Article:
Adult Cardio-Pulmonary or Cardio-Cerebral Resuscitation?

All people in Collier County should learn to save a life!

by Paula Allia PT, DHSc, MTC, OCS

by Paula Allia

Cardio-pulmonary resuscitation (CPR)is a technique that has been in existence since the 1950s. It was the technique of choice to help people in cardiac arrest. Despite this technique, the overall survival rate has always been low.

In 2003, Dr. Ewy, and the Sarver Heart Center Resuscitation Research Group (and the University of Arizona) challenged the CPR guidelines because of the inadequacies for primary cardiac arrest. Traditionally the thought was to get oxygenated blood to circulate so breaths were used in a coordinated manner with chest compressions in an attempt to get oxygen to the lungs and then circulate-thus, cardiopulmonary resuscitation. It was not good enough.

Dr. Ewy developed a more advanced technique called the cardio-cerebral resuscitation (CCR).

Cardio-cerebral resuscitation recognizes that the most important organs that need oxygenated blood are both the heart and
brain. Thus, assuming that the individual collapses and was breathing just prior, there should be oxygen in his blood.

Pulmonary ResuscitationThis newer method is designed to get the blood that contains oxygen in it and deliver it throughout the body so that the oxygen can be used to keep the organs alive until professional emergency help is delivered. Think about priming a keg of beer. If you stop the pumping you lose that force of the prime….thus there  is no more interruption of the compressions so the closed circulation system has a chance of circulating the blood and the heart and brain can get enough oxygen to survive. It takes 50
uninterrupted compressions to build up the prime in this system. The new technique is hands-only for adults with no breaths and at the rate of 100 beats per minute. Traditional CPR has used the 5:1 or 30:2 –compressions:breaths.

Dr. Robert Tober, the Director of Emergency Services in Collier County, has worked closely with Dr. Ewy. Collier County has been using this technique for the last eight years and much thanks is given to Dr. Tober for his perseverance and dedication to this passionate topic despite resistance to change. Dr. Tober stated that in the first year Collier County doubled its survival rate.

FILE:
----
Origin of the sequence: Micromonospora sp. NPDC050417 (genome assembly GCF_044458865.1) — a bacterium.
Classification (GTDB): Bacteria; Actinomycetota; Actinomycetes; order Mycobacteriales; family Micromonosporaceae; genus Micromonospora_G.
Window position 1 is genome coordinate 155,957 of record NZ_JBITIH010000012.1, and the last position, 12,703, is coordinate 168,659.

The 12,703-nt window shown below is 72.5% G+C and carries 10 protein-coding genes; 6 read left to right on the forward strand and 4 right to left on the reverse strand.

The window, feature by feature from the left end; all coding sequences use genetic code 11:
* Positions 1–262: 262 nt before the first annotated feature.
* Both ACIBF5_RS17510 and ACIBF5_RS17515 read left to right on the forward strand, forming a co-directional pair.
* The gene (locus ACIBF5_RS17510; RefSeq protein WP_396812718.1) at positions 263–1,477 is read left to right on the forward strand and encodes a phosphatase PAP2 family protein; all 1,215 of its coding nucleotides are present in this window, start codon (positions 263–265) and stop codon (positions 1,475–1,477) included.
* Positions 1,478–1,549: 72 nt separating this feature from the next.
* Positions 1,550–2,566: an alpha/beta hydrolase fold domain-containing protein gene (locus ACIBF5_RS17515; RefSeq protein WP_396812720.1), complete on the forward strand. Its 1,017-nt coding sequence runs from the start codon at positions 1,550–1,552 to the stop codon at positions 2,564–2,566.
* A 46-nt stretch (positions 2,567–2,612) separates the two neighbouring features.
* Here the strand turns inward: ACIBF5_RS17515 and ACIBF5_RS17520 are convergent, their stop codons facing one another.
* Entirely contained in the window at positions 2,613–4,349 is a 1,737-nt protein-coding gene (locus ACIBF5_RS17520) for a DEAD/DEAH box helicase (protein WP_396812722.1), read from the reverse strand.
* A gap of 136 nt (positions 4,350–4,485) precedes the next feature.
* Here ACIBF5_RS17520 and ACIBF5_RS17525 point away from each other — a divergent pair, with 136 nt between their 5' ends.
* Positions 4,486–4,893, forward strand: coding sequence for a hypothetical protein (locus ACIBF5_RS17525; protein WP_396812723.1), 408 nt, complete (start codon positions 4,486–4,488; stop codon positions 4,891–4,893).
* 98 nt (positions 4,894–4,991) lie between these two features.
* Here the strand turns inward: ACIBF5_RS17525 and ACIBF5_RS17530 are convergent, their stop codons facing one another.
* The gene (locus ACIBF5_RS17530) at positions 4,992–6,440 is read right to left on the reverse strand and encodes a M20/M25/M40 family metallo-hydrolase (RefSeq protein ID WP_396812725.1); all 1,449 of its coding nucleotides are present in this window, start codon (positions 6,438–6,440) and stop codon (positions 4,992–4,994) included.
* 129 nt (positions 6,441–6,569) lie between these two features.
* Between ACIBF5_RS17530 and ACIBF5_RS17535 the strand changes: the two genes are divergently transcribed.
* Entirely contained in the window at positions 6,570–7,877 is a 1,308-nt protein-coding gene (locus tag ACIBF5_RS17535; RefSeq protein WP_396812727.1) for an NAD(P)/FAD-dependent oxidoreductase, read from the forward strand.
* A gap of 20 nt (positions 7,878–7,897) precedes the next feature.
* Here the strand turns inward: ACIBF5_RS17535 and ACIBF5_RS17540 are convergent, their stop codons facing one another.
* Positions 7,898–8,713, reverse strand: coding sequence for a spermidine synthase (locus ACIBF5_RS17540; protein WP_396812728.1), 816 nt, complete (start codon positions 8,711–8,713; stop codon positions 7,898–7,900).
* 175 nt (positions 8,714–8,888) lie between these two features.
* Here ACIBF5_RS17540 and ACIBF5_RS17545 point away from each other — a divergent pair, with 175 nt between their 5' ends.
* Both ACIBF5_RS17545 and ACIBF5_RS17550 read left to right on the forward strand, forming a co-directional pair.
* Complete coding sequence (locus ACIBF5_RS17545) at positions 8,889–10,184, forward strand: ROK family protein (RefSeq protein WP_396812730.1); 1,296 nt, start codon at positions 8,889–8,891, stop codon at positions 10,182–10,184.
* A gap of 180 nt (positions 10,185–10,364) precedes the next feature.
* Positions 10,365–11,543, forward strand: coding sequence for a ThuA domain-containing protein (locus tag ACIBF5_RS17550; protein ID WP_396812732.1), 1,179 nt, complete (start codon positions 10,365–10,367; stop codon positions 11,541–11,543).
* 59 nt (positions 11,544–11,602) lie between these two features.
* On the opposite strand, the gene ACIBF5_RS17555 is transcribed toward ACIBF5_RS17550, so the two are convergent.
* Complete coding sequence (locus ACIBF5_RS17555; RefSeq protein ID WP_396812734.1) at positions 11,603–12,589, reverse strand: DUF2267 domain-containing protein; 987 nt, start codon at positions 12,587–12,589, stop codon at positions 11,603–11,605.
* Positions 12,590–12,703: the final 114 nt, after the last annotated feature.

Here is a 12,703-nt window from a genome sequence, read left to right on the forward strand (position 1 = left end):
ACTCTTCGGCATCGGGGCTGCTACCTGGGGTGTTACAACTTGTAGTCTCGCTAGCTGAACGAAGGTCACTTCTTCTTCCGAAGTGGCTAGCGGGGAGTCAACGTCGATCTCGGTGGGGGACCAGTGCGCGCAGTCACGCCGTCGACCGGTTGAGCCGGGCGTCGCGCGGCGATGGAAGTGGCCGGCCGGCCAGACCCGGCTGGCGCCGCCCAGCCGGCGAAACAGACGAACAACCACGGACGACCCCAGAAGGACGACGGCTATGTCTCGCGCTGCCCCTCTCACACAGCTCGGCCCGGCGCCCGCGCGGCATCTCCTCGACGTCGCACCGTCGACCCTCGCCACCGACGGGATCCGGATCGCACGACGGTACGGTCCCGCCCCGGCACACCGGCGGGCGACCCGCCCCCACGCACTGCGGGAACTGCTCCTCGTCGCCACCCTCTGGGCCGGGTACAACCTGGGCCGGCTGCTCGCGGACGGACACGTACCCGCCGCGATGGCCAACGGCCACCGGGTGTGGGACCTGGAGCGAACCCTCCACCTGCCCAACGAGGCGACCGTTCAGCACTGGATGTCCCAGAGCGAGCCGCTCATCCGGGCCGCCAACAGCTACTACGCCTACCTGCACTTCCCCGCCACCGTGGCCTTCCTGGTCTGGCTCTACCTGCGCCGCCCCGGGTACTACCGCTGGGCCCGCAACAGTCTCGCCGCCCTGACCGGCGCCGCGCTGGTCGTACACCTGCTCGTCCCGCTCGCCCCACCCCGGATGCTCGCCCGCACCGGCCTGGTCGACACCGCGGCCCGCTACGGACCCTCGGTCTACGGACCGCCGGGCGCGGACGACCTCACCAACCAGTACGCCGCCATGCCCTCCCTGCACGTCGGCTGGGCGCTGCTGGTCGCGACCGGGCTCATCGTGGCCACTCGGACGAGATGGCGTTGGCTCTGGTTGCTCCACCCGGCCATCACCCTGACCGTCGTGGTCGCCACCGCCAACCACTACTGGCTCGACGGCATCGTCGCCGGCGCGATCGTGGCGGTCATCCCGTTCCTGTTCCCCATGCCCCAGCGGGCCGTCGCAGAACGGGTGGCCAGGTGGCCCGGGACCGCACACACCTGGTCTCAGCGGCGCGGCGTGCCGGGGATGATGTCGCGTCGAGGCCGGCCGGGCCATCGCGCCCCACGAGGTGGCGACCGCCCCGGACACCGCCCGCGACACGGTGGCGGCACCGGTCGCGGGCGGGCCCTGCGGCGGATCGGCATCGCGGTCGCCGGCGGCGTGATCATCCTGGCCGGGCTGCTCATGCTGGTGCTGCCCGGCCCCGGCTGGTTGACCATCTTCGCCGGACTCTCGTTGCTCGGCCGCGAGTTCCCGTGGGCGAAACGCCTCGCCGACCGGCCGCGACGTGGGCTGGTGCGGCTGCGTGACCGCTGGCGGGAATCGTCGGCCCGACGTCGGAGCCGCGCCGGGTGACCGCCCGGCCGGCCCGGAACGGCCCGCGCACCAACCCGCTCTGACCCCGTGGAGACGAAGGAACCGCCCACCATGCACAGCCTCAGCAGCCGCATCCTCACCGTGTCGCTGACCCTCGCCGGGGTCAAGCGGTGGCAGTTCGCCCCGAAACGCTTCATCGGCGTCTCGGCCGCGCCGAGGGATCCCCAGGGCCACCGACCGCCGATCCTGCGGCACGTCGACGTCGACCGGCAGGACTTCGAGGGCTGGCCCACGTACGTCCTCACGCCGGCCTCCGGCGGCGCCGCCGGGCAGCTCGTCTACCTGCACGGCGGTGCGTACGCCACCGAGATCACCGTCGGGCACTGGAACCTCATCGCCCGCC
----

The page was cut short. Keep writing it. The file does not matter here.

Progressing, The American Heart Association currently recommends the hands-only technique.

This technique is now backed with literature and if the compressions are given correctly at the rate of 100 beats per minute which equates to the beat of the disco song, Stayin’ Alive, this can double or even triple the survival rate. Now, more counties are following this protocol.

The problem with resuscitation techniques is that in the past many people would not get involved because either they did not know the techniques or they did not want to provide breaths to another person. Now in the adult the rate and depth of compressions is key and not breaths!

Cardiac arrest in adults is the number one killer. One in four of us will witness at least one arrest in our lifetime and we are

It is time to catch up to the new CCR method. Fitness Together implemented the teaching of this technique into their fitness
training programs. After all, it is not easy to perform consecutive compressions but it is worth doing them to save a life.

As a community service, Fitness Together in Downtown Naples can demonstrate and allow you to try this new method over the
summer months. In addition if you want to seek certification for the new technique then you can contact the American Heart Association.

Please feel free to call FT at 239.263.9348 for further information or visit Help to contribute to the success of Collier County and pass the word! Be prepared.

To Your Health!

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